Section 301 Tariffs for Certain Chinese Products
- On June 20, 2018, the Office of the U.S. Trade Representative (USTR) released a list of products imported from China that will be subject to additional tariffs in the amount of 25 percent. See June 20, 2018 Federal Register notice (83 Fed. Reg. 28710) – https://ustr.gov/sites/default/files/2018-13248.pdf
The duties are being imposed in response to China’s unfair trade practices related to forced transfer of American technology and intellectual property.
- For the approximately $34 billion worth of imports from China, the additional duty of 25 percent will be collected by Customs and Border Protection (CBP) with respect to goods entered, or withdrawn from warehouse for consumption, on or after 12:01 AM Eastern Standard Time on July 6, 2018.
- A second set of Chinese imports, valued at approximately $16 billion, were proposed by the interagency Section 301 Committee as benefiting from Chinese industrial policies, including “Made in China 2025.” This list of products will undergo further review in a public notice and comment process, including a public hearing to take place July 24, 2018. At the end of the process, USTR will issue a final determination on the products from this list that would be subject to the additional duties. The effective date is yet to be determined for this second set.
Foreign Trade Zones (FTZ)
- Listed products, except those products eligible for admissionunder “domestic status” as defined in 19 CFR 146.43, which is subject to the additional duty, and that is admitted into a U.S. foreign trade zone on or after 12:01 am eastern daylight time on July 6, 2018, only may be admitted as “privileged foreign status,” as defined in 19 CFR 146.41. That means the products will be assessed duty based upon the condition when the goods are brought into the FTZ. Such products will be subject upon entry for consumption to any ad valorem rates of duty or quantitative limitations related to the classification under the applicable HTSUS subheading.
Product Exclusion Process
- Administered by the Office of the U.S. Trade Representative
- Can provide exclusion from the 25 per cent ad valorem duty for a particular product within a tariff subheading but not the tariff subheading as a whole
- The public will have 90 days to file a request for a product exclusion; the request period will end on October 9, 2018.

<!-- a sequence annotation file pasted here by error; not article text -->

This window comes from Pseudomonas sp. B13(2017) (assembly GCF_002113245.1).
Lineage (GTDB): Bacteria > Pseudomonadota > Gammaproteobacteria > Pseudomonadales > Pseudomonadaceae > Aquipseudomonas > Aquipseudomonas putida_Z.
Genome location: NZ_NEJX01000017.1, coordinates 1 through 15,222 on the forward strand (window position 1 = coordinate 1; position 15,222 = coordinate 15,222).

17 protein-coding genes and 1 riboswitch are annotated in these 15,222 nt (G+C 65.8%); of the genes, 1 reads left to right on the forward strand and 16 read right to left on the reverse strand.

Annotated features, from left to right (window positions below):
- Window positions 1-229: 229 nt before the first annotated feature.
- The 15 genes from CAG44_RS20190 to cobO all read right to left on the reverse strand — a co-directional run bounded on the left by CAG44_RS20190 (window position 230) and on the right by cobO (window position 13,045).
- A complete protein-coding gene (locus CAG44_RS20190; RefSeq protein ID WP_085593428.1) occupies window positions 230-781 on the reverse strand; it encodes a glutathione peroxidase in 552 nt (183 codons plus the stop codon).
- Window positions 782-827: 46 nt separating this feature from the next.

- Following public posting of the filed request on Regulations.gov, the public will have 14 days to file responses to the request for product exclusion. After the close of the 14-day response period, interested persons will have an additional 7 days to reply to any responses received in support of or opposition to the request.
- Because exclusions will be made on a product basis, a particular exclusion will apply to all imports of the product, regardless of whether the importer filed a request. CBP will apply the tariff exclusions based on the product.
- Exclusions will be effective for one year upon the publication of the exclusion determination in the Federal Register, and will apply retroactively to July 6, 2018.
How to file Request?
- Via regulations.gov, enter document ID number USTR2018-0025-0001 on the home page and click “search.” The site will provide a search results page listing the Federal Register Notice associated with this docket. Find a reference to this notice and click on the link titled “comment now!”. Once posted on the electronic docket, the exclusion request will be viewable in the “Primary Documents” section.
- China has retaliated to the U.S. tariffs by imposing tariffs for $50 billion of U.S. goods to be implemented in two phases. Effective July 6, 2018, China has imposed a 25 per cent ad valorem duty on $34 billion of U.S. products across 545 categories. Agricultural products (especially soybeans), sport utility vehicles and electric vehicles are among the products hit.
- On June 15, 2018, President Trump announced that the U.S. would impose an additional 25 per cent ad valorem duty on certain imports from China in response to China’s intellectual property and technology practices
- First set of tariff provisions consisting of 818 lines of the original 1,333 lines of the proposed list published on April 6 covering approximately $34 billion worth of imports from China
- CBP notice regarding “Section 301 Trade Remedies to be Assessed on Certain Products from China effective July 6, 2018”
- Second Set of 284 proposed tariff lines identified by the interagency Section 301 Committee as benefiting the Chinese industrial policies, including the “Made in China 2025” industrial policy
- USTR Press Release on Product Exclusion Process for Chinese Products Subject to Section 301 Tariffs
- Federal Register Notice and Request for Comments on Procedures to Consider Requests for Exclusions
Questions: Should you have any questions, please contact Evelyn Suarez at email@example.com or 202.552.0310.